The plot is a stretch in credulity but not in its ultimate destination.
Edgar Roy–an alleged serial killer held in a secure, fortress-like Federal Supermax facility-is awaiting trial. He faces almost certain conviction. Sean King and Michelle Maxwell are called in by Roy’s attorney, Sean’s old friend and mentor Ted Bergin, to help work the case. But their investigation is derailed before it begins–en route to their first meeting with Bergin, Sean and Michelle find him murdered.
It is now up to them to ask the questions no one seems to want answered: Is Roy a killer? Who murdered Bergin? With help from some surprising allies, they continue to pursue the case. But the more they dig into Roy’s past, the more they encounter obstacles, half-truths, dead-ends, false friends, and escalating threats from every direction. Their persistence puts them on a collision course with the highest levels of the government and the darkest corners of power. In a terrifying confrontation that will push Sean and Michelle to their limits, the duo may be permanently parted.
As always, Baldacci delivers. Sixth Man is a very readable, engaging and entertaining read. It has its twists and turns but nothing that is shocking or outlandish. The story is simply a very well written and winning read.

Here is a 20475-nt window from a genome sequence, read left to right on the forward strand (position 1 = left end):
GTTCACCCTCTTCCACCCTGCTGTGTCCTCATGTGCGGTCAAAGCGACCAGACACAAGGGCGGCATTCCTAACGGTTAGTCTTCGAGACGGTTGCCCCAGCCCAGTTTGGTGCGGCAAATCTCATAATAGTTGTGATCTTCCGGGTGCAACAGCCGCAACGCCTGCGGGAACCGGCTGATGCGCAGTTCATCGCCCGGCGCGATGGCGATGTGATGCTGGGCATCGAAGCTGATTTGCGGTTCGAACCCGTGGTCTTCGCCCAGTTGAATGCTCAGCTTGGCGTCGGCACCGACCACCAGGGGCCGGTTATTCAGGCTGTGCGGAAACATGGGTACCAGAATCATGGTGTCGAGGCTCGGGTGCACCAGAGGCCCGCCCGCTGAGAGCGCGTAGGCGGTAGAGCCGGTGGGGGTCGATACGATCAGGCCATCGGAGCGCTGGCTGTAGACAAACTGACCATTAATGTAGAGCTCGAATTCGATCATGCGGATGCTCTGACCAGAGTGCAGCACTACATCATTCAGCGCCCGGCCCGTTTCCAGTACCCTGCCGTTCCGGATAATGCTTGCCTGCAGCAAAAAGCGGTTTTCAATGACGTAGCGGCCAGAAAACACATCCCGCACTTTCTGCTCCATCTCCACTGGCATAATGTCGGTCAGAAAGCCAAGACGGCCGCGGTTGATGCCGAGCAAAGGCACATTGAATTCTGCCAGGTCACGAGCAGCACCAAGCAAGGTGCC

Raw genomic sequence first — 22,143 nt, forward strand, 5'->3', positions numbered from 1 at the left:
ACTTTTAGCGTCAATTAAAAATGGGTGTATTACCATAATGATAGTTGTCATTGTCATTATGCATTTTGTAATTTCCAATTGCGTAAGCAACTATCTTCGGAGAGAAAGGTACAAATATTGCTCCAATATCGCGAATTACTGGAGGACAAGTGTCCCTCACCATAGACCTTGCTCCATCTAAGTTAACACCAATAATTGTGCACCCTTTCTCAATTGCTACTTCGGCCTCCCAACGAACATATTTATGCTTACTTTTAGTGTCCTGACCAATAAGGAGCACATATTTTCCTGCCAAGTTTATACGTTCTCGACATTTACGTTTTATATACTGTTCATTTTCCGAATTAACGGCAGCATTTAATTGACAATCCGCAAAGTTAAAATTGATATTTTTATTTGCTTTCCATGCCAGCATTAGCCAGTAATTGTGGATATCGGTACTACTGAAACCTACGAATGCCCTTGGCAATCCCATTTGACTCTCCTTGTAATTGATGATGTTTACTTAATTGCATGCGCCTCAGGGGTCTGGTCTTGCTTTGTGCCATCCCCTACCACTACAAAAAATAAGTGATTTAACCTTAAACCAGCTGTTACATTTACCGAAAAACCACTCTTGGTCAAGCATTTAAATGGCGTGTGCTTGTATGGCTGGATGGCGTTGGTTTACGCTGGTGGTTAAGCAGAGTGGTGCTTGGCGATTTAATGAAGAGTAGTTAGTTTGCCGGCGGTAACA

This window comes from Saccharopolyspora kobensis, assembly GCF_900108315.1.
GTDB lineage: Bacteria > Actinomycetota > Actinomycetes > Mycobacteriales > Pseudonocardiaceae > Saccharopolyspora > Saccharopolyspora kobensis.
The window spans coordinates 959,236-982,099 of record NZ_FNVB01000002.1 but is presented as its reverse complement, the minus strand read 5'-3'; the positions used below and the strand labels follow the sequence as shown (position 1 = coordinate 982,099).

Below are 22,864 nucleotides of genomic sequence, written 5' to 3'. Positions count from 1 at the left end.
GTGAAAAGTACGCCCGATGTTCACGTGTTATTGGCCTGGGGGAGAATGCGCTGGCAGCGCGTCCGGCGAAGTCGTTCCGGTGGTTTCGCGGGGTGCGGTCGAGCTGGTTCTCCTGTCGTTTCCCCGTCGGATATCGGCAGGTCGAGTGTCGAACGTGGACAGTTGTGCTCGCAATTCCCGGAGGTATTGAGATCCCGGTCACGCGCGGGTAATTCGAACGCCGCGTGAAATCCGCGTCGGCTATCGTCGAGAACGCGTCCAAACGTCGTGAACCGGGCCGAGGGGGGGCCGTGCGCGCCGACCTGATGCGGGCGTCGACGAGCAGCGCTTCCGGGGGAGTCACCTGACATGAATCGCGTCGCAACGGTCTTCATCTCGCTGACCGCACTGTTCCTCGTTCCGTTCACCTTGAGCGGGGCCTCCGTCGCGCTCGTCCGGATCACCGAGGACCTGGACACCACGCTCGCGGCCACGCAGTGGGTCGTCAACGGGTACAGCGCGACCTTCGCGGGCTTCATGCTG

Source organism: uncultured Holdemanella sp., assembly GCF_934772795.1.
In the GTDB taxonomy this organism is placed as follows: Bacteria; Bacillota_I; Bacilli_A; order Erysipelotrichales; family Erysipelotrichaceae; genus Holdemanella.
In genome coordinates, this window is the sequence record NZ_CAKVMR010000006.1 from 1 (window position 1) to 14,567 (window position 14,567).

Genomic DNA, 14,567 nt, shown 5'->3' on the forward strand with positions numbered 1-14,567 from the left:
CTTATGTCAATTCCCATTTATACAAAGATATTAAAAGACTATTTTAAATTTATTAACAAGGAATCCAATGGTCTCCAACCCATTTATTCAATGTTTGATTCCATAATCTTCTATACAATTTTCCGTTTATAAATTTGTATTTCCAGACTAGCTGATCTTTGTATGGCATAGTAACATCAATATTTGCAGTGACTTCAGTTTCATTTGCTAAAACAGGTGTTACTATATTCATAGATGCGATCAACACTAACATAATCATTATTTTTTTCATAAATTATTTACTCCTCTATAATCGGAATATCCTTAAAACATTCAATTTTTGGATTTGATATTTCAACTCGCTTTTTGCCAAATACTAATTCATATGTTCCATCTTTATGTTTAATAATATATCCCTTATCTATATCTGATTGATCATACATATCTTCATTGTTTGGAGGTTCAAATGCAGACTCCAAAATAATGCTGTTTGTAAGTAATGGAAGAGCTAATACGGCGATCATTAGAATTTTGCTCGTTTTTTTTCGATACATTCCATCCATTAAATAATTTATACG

However, I am beginning to suspect Baldacci uses a “Baldaci Team” to write his works now. He has too many books published too frequently for one person to be able to write. Most readers cannot even read his books as fast as he publishes them. This is what happened with Tom Clancy books at the price of quality and excellence.
I may be losing my trust in the works of my favourite others, Baldacci, Child, Clancy. Who’s next? Brown, Grisham. Sad to feel the anxiety building that my authors are becoming commercialized and eschewing their professional integrity. Perhaps, instead of lamenting their professional decline, I need to broaden my reading library. Any suggestions?